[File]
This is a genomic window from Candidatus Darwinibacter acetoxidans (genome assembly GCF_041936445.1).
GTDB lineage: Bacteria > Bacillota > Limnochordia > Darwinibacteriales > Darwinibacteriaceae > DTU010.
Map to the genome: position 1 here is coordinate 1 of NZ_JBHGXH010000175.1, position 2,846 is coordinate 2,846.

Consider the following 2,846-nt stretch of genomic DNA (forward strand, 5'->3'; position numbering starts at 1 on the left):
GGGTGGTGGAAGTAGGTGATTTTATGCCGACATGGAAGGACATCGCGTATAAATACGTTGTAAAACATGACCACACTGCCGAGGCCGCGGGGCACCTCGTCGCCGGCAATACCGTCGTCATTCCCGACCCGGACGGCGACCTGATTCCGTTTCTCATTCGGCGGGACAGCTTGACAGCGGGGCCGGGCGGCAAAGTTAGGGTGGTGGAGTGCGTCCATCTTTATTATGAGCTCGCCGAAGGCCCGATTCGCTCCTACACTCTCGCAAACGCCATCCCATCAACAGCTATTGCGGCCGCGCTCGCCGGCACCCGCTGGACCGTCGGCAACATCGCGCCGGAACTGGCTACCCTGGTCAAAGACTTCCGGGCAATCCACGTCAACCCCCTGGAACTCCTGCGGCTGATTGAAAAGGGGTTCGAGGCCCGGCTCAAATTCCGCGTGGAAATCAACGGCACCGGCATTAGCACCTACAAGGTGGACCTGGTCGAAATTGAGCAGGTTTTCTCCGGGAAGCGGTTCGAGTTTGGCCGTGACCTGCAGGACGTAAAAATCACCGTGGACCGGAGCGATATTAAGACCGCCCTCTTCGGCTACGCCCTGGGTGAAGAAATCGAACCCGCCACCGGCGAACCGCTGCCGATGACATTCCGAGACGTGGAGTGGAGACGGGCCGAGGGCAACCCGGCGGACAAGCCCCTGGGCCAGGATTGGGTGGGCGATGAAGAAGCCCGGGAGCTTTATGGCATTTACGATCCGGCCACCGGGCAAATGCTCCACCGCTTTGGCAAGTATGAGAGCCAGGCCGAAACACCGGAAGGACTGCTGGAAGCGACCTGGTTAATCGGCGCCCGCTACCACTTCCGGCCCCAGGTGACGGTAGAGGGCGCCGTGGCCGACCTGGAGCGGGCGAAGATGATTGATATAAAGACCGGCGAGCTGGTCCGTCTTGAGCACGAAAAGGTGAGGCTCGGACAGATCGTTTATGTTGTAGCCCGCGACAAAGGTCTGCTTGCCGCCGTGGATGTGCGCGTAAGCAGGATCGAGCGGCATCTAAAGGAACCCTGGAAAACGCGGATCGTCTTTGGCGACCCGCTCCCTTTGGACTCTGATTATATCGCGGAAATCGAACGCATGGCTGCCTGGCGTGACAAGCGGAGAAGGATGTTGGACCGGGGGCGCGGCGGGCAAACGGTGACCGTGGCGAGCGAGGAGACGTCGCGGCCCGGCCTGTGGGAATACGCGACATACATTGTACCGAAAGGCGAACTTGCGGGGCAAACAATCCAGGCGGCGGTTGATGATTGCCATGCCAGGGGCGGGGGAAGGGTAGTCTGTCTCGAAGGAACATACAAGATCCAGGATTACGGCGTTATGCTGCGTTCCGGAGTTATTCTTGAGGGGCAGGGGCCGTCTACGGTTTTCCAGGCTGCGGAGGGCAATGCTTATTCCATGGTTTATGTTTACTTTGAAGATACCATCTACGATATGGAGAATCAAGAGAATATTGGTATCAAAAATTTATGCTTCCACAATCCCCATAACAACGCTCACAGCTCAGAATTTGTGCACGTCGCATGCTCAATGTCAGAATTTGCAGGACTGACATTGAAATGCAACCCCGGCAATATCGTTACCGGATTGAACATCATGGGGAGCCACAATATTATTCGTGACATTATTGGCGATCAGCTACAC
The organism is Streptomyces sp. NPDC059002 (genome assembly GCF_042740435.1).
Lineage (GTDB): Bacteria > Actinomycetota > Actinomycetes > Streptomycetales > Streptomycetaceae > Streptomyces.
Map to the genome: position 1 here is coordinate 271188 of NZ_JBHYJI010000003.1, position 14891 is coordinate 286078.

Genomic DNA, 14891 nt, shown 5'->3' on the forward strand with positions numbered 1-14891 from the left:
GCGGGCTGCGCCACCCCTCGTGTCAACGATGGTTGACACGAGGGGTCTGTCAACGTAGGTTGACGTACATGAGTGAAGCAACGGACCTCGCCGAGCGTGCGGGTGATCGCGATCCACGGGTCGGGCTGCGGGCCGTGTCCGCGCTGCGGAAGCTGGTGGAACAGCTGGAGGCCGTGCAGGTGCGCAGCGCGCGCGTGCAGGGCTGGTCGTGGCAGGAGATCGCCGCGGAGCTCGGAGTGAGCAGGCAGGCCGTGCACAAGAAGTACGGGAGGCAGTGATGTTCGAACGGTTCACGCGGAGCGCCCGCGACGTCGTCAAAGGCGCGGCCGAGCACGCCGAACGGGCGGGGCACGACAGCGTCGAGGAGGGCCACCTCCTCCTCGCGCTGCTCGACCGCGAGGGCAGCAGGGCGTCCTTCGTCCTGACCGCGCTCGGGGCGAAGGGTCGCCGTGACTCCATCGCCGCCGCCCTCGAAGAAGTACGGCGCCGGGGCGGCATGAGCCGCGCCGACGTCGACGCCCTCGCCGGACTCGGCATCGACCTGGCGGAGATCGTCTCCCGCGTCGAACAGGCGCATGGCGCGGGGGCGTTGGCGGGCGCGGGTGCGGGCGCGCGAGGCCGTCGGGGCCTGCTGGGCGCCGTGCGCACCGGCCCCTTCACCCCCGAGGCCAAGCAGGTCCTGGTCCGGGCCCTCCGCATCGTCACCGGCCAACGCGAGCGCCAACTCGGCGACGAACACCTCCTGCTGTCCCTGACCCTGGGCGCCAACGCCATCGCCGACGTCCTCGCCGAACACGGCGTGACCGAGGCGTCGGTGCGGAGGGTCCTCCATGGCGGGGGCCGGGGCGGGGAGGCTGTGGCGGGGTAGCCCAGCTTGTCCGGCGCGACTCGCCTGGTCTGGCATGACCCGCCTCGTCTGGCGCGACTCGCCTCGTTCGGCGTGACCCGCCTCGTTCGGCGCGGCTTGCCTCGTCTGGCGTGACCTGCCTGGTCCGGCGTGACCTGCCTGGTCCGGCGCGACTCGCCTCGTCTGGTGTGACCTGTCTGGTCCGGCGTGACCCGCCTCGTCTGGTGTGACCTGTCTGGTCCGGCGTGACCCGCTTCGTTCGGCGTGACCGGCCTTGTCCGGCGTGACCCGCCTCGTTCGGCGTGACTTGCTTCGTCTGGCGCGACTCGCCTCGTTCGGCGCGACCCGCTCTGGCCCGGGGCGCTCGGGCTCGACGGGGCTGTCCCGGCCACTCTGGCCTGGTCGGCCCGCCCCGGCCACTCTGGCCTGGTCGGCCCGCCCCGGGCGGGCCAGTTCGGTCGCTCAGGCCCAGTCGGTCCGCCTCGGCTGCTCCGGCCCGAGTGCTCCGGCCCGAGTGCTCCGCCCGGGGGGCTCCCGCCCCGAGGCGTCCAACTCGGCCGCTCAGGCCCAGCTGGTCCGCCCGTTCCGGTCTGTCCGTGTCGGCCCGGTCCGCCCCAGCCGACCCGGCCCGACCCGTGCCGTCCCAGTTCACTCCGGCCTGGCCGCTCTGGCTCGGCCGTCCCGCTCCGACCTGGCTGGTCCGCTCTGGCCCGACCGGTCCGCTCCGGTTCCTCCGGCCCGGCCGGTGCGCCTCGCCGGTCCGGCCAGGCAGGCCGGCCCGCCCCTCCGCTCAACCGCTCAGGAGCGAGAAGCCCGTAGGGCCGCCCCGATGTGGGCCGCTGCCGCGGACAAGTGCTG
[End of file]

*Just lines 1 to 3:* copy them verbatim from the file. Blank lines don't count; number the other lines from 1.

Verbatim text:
This is a genomic window from Candidatus Darwinibacter acetoxidans (genome assembly GCF_041936445.1).
GTDB lineage: Bacteria > Bacillota > Limnochordia > Darwinibacteriales > Darwinibacteriaceae > DTU010.
Map to the genome: position 1 here is coordinate 1 of NZ_JBHGXH010000175.1, position 2,846 is coordinate 2,846.